Persons who cannot be qualified appraisers are listed in the Declaration of Appraiser. Generally, a party to the transaction in which you acquired the property being appraised will not qualify to sign the declaration. But a person who sold, exchanged, or gave the property to you may sign the declaration if the property was donated within 2 months of the date you acquired it and the property's appraised value did not exceed its acquisition price.
An appraiser may not be considered qualified if you had knowledge of facts that would cause a reasonable person to expect the appraiser to falsely overstate the value of the property. An example of this is an agreement between you and the appraiser about the property value when you know that the appraised amount exceeds the actual FMV.
Usually, appraisal fees cannot be based on a percentage of the appraised value unless the fees were paid to certain not-for-profit associations. See Regulations section 1.170A-13(c)(6)(ii).
The donee organization that received the property described in Part I of Section B must complete Part IV. Before submitting page 2 of Form 8283 to the donee for acknowledgment, complete at least your name, identifying number, and description of the donated property (line 5, column (a)). If tangible property is donated, also describe its physical condition (line 5, column (b)) at the time of the gift. Complete Part II, if applicable, before submitting the form to the donee. See the instructions for Part II.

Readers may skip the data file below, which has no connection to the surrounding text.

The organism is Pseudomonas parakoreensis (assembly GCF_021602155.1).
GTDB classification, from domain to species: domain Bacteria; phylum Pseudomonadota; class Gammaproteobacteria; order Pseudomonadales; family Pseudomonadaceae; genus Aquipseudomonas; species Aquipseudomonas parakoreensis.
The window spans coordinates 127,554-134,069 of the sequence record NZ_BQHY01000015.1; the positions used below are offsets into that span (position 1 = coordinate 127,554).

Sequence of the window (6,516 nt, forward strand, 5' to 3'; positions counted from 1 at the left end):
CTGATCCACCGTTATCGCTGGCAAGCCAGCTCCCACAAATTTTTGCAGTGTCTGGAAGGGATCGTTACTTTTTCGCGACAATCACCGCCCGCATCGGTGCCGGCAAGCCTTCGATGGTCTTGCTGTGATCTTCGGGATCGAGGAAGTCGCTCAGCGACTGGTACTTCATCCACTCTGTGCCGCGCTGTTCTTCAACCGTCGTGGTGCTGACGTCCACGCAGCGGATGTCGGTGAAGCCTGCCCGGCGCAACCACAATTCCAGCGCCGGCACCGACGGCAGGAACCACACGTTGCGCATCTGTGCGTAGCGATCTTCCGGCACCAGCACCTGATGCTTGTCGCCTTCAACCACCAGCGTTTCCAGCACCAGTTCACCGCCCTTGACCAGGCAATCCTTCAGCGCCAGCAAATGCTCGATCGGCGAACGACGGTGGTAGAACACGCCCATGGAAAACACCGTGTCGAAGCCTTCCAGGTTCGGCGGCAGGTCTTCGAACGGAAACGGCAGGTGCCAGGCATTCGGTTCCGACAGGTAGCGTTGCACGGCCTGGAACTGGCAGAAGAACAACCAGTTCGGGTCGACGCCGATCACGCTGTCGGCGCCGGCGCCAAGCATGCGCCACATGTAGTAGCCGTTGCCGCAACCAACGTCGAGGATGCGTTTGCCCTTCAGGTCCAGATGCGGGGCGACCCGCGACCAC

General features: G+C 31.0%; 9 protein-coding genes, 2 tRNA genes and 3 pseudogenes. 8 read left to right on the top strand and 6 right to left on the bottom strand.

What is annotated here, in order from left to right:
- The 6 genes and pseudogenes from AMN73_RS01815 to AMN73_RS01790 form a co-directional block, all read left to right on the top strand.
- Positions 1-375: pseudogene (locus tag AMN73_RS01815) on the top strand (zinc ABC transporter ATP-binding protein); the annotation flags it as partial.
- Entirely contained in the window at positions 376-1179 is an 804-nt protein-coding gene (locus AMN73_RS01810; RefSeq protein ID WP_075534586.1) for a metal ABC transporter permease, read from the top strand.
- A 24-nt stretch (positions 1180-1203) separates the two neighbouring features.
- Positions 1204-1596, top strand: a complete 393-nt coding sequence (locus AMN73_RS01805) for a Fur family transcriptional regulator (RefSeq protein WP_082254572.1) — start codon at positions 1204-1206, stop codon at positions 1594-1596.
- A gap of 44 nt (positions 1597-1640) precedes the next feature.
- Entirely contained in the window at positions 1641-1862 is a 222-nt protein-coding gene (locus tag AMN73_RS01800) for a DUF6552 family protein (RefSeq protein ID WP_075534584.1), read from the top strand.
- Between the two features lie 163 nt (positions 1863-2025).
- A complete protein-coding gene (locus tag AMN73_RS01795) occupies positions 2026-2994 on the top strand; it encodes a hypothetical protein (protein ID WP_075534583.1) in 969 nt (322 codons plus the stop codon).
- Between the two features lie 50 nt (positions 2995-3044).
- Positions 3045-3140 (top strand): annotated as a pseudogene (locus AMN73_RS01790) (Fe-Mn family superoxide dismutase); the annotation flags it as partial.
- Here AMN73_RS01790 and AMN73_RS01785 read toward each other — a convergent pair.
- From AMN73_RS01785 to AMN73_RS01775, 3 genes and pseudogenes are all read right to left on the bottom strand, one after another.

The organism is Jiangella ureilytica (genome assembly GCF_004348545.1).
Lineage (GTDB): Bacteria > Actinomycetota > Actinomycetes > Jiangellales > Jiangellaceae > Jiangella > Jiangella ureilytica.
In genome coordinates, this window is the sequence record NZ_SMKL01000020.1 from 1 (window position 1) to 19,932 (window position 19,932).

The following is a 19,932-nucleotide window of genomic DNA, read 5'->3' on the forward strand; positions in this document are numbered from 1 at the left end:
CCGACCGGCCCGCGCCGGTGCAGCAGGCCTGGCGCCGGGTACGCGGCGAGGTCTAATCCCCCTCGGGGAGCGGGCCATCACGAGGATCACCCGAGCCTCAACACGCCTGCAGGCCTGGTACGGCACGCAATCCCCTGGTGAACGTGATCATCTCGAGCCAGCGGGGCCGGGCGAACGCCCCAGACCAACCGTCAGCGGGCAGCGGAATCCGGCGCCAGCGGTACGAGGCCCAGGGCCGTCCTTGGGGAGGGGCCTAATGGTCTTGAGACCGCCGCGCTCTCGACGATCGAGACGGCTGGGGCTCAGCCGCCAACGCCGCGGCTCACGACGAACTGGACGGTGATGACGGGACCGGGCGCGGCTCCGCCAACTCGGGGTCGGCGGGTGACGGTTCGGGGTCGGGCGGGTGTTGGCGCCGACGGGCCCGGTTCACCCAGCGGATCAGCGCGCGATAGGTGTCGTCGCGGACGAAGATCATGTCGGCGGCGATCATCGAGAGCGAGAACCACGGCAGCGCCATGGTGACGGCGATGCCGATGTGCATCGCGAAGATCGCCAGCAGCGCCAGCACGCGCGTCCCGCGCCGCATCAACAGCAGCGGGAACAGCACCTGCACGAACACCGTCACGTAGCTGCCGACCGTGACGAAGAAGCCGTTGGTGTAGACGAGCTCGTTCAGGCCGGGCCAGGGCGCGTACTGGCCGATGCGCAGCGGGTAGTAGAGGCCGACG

The person acknowledging the gift must be an official authorized to sign the tax returns of the organization, or a person specifically designated to sign Form 8283. When you ask the donee to fill out Part IV, you should also ask the donee to provide you with a contemporaneous written acknowledgment required by section 170(f)(8). After completing Part IV, the organization must return Form 8283 to you, the donor. You must give a copy of Section B of this form to the donee organization. You may then complete any remaining information required in Part I. Also, Part III may be completed at this time by the qualified appraiser.
In some cases, it may be impossible to get the donee's signature on Form 8283. The deduction will not be disallowed for that reason if you attach a detailed explanation why it was impossible.
If it is reasonable to expect that donated tangible personal property will be used for a purpose unrelated to the purpose or function of the donee, the donee should check the “yes” box in Part IV. In this situation, your deduction will be limited. In addition, if the donee (or a successor donee) organization disposes of the property within 3 years after the date the original donee received it, the organization must file Form 8282, Donee Information Return, with the IRS and send a copy to the donor. (As a result of the sale by the donee, the donor's contribution deduction may be limited or part of the prior year contribution deduction may have to be recaptured. See Pub. 526.) An exception applies to items having a value of $500 or less if the donor identified the items and signed the statement in Section B, Part II, of Form 8283. See the instructions for Part II.
Your deduction generally will be disallowed if you fail to:
Attach a required Form 8283 to your return,
Get a required appraisal and complete Section B of Form 8283, or
Attach to your return a required appraisal of clothing or household items not in good used condition, an easement on a building in a registered historic district, or property for which you claimed a deduction of more than $500,000.
However, your deduction will not be disallowed if your failure was due to reasonable cause and not willful neglect or was due to a good-faith omission. If the IRS asks you to submit the form, you have 90 days to send a completed Section B of Form 8283 before your deduction is disallowed. However, your deduction will not be allowed if you did not get a required appraisal within the required period.